A delicious and simple green soup

I did a craniosacral therapy session last week on a friend whom I hadn’t seen since the start of the pandemic. I went to his home since he has a massage table. We wore masks during the session with the window open.

The session was successful. He’d taken a spill on his bike, hit his head, didn’t seem too badly injured, went home…and noticed that he just didn’t feel right for a couple of weeks and called me. He felt shifts and releases throughout the session.

I sent him my Post-Concussion Self Care guidelines. If it was a concussion, it was minor, but any time the brain gets sloshed via head injury, craniosacral therapy can help.

Anyway, he’s a great cook, and he invited me to share a mid-afternoon meal of his homemade green soup outdoors on his patio. Of course I accepted!

It was so delicious, I want to make it myself.

Here’s how he described making it:
1. In a stockpot, sauté an onion in olive oil.
2. Chop 2-3 different bunches of greens and stir into onions and olive oil. Choose from chard, spinach, kale, beet greens, collards, dandelion greens, arugula, or whatever leafy greens you like or have on hand.
3. Add 1 teaspoon salt.
4. Add about 6 cups water, cover, bring to a boil, then simmer for 20 minutes.
5. When cool enough to handle, pour into a Vitamix and blend.
6. If purée is too thick, add water to thin to desired consistency.
7. Season to taste with more salt and pepper.

After heating it, he added chunks of avocado, a handful of pumpkin seeds, fresh garlic chives, and salt and pepper to taste. Oh, and bird peppers! I tried one. Too hot for me.

Yum. The amazing thing is how simple this recipe is. Of course, you could fancy it up by adding garlic, herbs, lemon juice or vinegar, and veggie or chicken stock instead of water. You could add a dollop of plain yogurt or sour cream or some croutons, or grate Parmesan on top.

I’ve since made it in an Instant Pot. Even quicker! Use the pressure cooker setting for 5 minutes, then let it naturally release.

How to get centered: the second energy

You’ve heard people say “I’m not feeling centered right now” or “He seems very centered”. If you do not relate to statements about being centered or experience that yourself, you can benefit from increasing your kinesthetic awareness. Being centered is a real aspect of the felt sense that is integral to living a healthy, happy, embodied life.

Like being grounded (my previous post), being centered is a body energy that has a direction:

bullseye

There are many ways to find your center, and there are different names for it: the literal center, the energetic center, the center of gravity. What’s important is to find one that makes you feel stable in your being.

Here’s how to find your literal center:

Stand up barefooted. Wiggle a little to release tension. Ground yourself.

Locate the plane that divides your body into left and right halves. In the front, your sternum (breastbone), navel, and pubic bone mark it; in the back, your spine (unless you have alignment issues like scoliosis).

Here’s a little trivia: This “line” corresponds to two meridians in Chinese medicine, the conception vessel (front) and governing vessel (back).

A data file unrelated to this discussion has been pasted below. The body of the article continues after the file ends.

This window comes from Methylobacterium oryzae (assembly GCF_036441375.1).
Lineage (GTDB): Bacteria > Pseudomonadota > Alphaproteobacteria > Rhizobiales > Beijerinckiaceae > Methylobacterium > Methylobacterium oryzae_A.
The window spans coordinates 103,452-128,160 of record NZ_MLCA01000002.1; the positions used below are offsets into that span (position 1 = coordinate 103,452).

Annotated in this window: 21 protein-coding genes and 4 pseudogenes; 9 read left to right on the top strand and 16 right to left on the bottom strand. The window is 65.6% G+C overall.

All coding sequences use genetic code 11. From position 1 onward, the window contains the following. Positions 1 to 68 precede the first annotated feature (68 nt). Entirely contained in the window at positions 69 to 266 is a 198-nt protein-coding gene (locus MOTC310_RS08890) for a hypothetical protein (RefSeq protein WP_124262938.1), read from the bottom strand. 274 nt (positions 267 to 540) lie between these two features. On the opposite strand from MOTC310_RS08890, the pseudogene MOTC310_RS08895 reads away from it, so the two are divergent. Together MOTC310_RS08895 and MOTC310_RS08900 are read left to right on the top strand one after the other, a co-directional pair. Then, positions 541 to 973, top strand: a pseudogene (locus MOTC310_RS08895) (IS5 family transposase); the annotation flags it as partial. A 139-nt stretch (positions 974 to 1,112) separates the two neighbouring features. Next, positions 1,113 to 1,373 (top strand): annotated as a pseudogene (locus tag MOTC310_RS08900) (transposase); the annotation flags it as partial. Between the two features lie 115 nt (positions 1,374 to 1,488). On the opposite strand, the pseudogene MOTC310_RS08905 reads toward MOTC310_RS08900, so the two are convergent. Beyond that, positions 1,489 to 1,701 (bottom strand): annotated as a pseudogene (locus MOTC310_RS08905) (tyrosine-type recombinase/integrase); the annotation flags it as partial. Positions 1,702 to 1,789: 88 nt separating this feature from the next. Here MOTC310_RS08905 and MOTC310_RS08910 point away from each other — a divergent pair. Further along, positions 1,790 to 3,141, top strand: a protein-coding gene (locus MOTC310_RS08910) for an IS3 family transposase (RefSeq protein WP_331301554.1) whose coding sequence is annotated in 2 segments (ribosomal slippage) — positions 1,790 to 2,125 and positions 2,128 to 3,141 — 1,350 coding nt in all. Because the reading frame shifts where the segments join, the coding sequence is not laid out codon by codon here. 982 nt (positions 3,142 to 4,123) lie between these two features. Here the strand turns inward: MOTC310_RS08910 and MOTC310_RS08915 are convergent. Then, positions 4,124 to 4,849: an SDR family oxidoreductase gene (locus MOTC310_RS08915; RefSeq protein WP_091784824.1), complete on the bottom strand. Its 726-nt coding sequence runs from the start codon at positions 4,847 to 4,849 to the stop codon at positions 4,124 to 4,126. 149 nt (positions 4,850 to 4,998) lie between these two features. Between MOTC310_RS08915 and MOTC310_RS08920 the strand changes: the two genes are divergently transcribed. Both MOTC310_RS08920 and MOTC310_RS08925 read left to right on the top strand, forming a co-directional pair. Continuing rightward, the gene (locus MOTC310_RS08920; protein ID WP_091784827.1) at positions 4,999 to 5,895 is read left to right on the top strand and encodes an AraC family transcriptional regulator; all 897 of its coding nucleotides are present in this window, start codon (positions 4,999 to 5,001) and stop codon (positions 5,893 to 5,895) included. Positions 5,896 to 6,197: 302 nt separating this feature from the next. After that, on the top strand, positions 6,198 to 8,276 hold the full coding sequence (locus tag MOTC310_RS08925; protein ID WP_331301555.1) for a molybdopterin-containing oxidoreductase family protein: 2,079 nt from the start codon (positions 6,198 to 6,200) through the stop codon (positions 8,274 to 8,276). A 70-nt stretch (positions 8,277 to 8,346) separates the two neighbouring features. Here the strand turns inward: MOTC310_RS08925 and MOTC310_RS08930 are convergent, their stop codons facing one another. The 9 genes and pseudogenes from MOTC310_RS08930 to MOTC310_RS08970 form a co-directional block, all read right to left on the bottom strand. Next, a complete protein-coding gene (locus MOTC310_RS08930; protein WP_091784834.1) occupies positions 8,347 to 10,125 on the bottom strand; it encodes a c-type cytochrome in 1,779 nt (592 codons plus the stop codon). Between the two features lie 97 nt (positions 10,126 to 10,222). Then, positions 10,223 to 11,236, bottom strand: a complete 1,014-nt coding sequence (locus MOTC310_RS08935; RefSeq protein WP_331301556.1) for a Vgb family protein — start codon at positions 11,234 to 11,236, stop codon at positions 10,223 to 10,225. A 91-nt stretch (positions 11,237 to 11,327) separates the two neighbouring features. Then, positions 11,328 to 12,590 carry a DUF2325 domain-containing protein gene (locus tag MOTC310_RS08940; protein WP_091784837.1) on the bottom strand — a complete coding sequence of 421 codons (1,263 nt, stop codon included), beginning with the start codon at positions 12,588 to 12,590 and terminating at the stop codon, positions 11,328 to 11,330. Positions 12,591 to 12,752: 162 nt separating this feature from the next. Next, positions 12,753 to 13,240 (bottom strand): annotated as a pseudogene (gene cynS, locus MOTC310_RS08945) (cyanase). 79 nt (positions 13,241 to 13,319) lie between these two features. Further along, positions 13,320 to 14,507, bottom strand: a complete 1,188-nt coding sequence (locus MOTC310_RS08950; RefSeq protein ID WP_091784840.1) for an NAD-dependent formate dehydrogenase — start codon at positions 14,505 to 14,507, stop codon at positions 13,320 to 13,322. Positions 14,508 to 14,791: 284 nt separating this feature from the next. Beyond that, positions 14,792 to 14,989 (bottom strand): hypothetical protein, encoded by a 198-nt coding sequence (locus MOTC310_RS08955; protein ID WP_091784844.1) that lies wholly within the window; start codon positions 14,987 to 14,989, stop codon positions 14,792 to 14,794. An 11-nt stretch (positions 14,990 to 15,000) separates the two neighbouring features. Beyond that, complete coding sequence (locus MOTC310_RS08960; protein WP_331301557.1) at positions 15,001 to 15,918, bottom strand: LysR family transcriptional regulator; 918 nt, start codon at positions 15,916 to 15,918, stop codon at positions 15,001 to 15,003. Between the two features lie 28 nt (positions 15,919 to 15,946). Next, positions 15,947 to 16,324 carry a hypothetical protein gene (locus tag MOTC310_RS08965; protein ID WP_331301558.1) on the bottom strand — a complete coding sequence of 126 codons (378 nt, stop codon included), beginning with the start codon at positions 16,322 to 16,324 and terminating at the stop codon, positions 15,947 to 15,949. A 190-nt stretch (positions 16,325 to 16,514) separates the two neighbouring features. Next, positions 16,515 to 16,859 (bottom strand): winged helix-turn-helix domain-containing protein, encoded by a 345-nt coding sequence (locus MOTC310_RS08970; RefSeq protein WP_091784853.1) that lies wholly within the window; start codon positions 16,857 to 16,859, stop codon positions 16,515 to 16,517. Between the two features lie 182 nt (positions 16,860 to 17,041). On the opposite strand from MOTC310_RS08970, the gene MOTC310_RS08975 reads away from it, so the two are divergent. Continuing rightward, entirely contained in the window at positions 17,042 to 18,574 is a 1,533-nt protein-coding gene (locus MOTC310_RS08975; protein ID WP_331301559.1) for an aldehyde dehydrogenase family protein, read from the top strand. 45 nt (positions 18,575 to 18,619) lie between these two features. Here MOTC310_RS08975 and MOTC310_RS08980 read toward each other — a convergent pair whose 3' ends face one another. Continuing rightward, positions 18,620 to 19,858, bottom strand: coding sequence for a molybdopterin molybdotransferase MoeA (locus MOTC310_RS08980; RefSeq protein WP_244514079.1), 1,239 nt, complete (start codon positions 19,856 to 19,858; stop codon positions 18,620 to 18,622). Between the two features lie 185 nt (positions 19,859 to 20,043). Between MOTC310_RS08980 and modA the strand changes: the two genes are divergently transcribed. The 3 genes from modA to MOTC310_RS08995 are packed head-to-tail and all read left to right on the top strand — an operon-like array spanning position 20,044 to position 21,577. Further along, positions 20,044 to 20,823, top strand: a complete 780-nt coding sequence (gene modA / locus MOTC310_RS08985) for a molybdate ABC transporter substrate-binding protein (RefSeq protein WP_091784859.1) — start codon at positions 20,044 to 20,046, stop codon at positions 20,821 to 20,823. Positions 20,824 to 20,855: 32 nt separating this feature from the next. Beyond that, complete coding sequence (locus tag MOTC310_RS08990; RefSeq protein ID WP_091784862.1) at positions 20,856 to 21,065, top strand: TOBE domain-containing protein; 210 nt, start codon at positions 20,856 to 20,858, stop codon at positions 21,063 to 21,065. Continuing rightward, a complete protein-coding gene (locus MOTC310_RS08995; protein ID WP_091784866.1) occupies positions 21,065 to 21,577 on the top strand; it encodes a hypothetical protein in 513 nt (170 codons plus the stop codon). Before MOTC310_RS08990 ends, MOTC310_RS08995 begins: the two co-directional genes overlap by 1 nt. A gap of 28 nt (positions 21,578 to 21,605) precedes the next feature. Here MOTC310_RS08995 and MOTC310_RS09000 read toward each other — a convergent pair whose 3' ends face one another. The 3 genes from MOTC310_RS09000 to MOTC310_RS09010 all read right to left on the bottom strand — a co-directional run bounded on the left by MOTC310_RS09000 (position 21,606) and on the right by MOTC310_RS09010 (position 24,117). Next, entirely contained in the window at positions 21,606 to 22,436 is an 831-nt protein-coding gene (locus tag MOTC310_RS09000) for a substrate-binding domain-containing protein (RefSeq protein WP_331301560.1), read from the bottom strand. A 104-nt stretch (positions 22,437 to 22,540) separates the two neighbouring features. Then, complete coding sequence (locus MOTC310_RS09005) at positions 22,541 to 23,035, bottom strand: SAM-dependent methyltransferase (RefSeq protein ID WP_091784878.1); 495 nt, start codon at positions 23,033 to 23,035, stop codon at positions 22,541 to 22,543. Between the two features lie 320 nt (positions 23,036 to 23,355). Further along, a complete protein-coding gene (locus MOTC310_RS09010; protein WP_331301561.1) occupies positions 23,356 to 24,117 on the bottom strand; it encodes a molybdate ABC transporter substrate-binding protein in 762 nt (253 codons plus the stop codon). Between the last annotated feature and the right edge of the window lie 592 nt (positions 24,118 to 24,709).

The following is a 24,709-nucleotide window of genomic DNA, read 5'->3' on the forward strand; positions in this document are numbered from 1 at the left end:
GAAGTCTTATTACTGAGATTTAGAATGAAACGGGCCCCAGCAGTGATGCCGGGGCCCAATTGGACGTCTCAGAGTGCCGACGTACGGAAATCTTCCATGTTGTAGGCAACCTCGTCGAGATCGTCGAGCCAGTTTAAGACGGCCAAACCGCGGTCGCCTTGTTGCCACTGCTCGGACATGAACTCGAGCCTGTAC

Now imagine the plane that divides your body into upper and lower halves. It can help to look in a mirror or even a tape measure to find this. Depending on the relative length of your legs, torso, neck, and head, it will lie between your pubic bone and solar plexus somewhere around your navel.

Now imagine the plane that divides your body into front and back, somewhere in the center of your torso.

The place where those three planes meet (left/right, upper/lower, front/back) is your literal center.

three planes dividing the body into halves

To find your energetic center, send your awareness into your literal center. Move your attention around in that area, and you may notice a slightly stronger sensation marking your energetic center. Practice moving your attention out of your energetic center and back in.

A quick way of finding center is to put your hands in prayer position with shoulders relaxed and forearms parallel to the floor. The place where the bottom of your hands meet or thereabouts marks your center. It is not exactly a pinpoint. I experience my center as being about the size of a tennis ball.

Here’s another way to get centered: Stand with your feet hip width apart, knees relaxed, body slightly loose, and close your eyes. Rock slightly forward, shifting more weight onto the balls of your feet. Rock slightly backward toward your heels. Rock to the left and then to the right.

Now center yourself with your weight evenly distributed front/back and left/right. Are you feeling a sense of stability? Good. You’re centered.

Each body also has a center of gravity, which has to do with the body’s mass. Think of ice skaters spinning. They could not perform safely without keen awareness of their centers of gravity.

Usually women’s center of gravity is a bit lower than men’s, because of how the chest and pelvis are proportioned.

If you already know where your center of gravity is, you probably already know how to be grounded and centered. If you don’t know, it’s discovered through movement, and you can begin to discover it by standing and twisting your torso from side to side, or by whirling/spinning.

Whirling Dervishes

Words indicating the centering energy: being centered, off-kilter, balanced.

I hope these methods have helped you experience first-hand being centered.

Now combine it with being grounded, and notice how being both grounded and centered may differ from how you usually experience life. Does it add a dimension of feeling, sensation, or awareness? Does it add richness to everyday experience?

Thanks to Brian Mahan, SEP, for the inspiration.